Israeli jets pounded the Gaza Strip for a second day on Saturday, killing at least 24 people, including six Palestinian children.
Hamas, the group that governs the Palestinian enclave, said the children were among the dead from a blast close to the Jabalya refugee camp and blamed Israel.
The Israeli military, however, denied it was responsible, saying the explosion was caused by a failed rocket launched by the Palestinian armed group, Islamic Jihad.
The health ministry in Gaza said at least 203 people have also been wounded during the two days of fighting.
The clashes, which shattered more than a year of relative calm around Gaza, began on Friday with Israel’s targeted killing of a senior commander of Islamic Jihad. Israeli missiles have since destroyed homes, apartment buildings and hit a refugee camp, and the military has warned that its campaign against Islamic Jihad could last a week.
Among those killed in the Israeli raids was Um Walid, a 73-year-old who was preparing for her son’s wedding. She died in an attack on a car in the Beit Hanoun refugee camp.
Palestinian fighters have responded to the Israeli attacks by launching more than 400 rockets at Israel, but most of them were intercepted.
There have been no reports of serious casualties, according to the Israeli ambulance service.
Around 2.3 million Palestinians are packed into the narrow coastal Gaza Strip, with Israel and Egypt tightly restricting movement of people and goods in and out of the enclave and imposing a naval blockade, citing security concerns.
Israel stopped the planned transport of fuel into Gaza shortly before it launched its attacks on Friday, crippling the territory’s lone power plant and reducing electricity to around four hours per day and drawing warnings from health officials that hospitals would be severely impacted within days.
“[The Israelis] are attacking civilians, they are attacking premises, residential areas. Nobody knows what will happen in the coming hours,” said Dr Medhat Abbas, director at the Gaza Ministry of Health.
“This is an appeal to extend a helping hand to the ministry of health in Gaza Strip right now. There’s a shortage of electricity. It’s been declared now that it will only be four hours a day. This means we will rely in the hospitals on generators. Generators consume half a million litres every month. We do not have this fuel right now.”
Egypt’s President Abdel Fattah al-Sisi said Cairo is talking “around the clock” with both sides to ease the violence.
An Egyptian intelligence delegation headed by Major General Ahmed Abdelkhaliq arrived in Israel on Saturday and would be travelling to Gaza for mediation talks, two Egyptian security sources told the Reuters news agency. They were hoping to secure a day’s ceasefire in order to carry out the talks, the sources added.
“Intensive efforts have been made this evening and the movement listened to the mediators, but these efforts haven’t reached an agreement yet,” an Islamic Jihad official told Reuters late on Saturday.
The Israel-Gaza frontier had been largely quiet since May 2021, when 11 days of fierce fighting between Israel and Palestinian fighters left at least 250 in the enclave and 13 in Israel dead.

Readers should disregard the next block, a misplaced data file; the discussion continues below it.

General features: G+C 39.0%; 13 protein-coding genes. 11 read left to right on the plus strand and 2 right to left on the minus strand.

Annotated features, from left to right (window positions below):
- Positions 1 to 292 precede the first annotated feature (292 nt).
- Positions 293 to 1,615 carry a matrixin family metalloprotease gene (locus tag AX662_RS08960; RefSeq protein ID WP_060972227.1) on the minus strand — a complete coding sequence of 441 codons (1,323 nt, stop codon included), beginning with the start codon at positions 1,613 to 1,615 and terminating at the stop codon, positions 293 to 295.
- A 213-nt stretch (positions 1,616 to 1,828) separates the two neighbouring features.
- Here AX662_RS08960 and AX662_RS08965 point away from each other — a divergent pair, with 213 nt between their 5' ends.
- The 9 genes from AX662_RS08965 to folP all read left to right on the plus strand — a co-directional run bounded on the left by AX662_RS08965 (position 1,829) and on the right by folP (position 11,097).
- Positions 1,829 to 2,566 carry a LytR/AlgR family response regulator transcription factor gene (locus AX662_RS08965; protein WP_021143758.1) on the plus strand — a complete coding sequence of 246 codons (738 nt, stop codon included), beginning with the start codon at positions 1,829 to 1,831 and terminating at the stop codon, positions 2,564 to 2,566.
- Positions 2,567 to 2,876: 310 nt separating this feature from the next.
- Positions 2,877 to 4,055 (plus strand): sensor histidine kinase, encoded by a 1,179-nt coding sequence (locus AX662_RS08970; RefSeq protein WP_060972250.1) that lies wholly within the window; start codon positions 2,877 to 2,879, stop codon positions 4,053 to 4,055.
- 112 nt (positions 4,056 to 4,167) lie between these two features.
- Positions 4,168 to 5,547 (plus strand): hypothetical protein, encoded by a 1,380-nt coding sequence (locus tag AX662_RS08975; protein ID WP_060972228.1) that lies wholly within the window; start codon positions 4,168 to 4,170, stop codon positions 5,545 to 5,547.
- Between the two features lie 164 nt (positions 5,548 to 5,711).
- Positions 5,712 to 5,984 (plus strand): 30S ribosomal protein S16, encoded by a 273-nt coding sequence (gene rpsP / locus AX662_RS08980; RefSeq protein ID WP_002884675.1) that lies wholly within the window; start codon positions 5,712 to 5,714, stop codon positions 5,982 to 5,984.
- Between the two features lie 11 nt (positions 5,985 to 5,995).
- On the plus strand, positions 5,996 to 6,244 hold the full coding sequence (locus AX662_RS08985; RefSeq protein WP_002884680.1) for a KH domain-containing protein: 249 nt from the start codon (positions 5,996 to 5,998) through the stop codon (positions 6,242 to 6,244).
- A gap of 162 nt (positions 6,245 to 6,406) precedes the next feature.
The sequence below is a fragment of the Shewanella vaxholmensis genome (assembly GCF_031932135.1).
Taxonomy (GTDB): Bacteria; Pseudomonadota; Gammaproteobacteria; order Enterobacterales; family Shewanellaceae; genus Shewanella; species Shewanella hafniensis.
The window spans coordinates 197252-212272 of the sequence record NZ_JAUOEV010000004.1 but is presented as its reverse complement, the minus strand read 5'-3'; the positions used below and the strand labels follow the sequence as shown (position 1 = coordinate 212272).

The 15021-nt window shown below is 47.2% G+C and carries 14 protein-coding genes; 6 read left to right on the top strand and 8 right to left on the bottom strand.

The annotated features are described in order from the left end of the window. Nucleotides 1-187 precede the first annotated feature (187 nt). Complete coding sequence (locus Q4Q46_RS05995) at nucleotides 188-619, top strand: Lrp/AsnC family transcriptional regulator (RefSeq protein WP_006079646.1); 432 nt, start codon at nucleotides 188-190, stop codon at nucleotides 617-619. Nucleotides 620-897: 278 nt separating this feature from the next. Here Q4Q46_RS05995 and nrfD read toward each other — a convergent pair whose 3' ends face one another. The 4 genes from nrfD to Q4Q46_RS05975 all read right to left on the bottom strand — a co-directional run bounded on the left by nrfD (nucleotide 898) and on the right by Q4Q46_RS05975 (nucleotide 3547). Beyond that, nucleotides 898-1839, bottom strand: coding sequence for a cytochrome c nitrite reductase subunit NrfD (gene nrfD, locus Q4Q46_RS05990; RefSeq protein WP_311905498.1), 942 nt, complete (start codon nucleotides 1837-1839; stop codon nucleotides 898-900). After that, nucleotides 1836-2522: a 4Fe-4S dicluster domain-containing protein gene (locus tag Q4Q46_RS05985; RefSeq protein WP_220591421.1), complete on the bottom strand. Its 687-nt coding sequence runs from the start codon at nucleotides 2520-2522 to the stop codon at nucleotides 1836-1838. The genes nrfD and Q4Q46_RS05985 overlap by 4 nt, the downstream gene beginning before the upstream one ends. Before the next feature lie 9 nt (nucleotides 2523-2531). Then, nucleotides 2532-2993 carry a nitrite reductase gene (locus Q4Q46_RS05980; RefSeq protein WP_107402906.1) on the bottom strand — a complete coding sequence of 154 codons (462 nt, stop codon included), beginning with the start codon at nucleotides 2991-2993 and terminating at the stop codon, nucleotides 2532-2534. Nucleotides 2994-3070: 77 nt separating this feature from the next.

Tensions rose this week after Israeli forces arrested Bassam al-Saadi, an Islamic Jihad commander in the occupied West Bank. Al-Saadi was detained during an Israeli raid in the city of Jenin, during which a teenager was killed.
Israel then sealed roads around the Gaza Strip and on Friday killed Taysir al-Jabari, a commander of Islamic Jihad’s military wing. Several others, including a five-year-old girl and a 23-year-old woman were killed in the attack.
The Israeli military meanwhile said it had arrested 19 more members of Islamic Jihad in the occupied West Bank on Saturday.
“The last war caused widespread devastation here in the Gaza Strip. A year later, there has been almost no reconstruction,” said Al Jazeera’s Youmna ElSayed, reporting from Gaza. “This isolated coastal territory is impoverished, its people are barely recovering. And many fear another round of escalation.”
Further escalation of the violence would largely depend on whether the governing Hamas group would opt to join the fighting alongside the smaller Islamic Jihad.
Hamas spokesman Fawzi Barhoum has said that “the Israeli enemy, which started the escalation against Gaza and committed a new crime, must pay the price and bear full responsibility for it”.
The violence poses an early test for Israeli Prime Minister Yair Lapid, who assumed the role of caretaker leader ahead of elections in November, when he hopes to keep the position.
Lapid, a centrist former TV host and author, has experience in diplomacy having served as foreign minister in the outgoing government, but has thin security credentials.
A conflict with Gaza could burnish his standing and give him a boost as he faces off against former Prime Minister Benjamin Netanyahu, a security hawk who led the country during three of its four wars with Hamas.
The United States fully supported Israel’s right to defend itself, the US State Department said on Saturday, and it urged all sides to avoid further escalation.
Iran, which backs Islamic Jihad, said Israel will “pay a heavy price” for the latest attacks, with the head of the country’s Islamic Revolutionary Guards issuing a statement saying Palestinians are not alone.
United Nations and European Union Middle East envoys have meanwhile expressed concern about the violence and the Western-backed Palestinian Authority has condemned Israel’s attacks.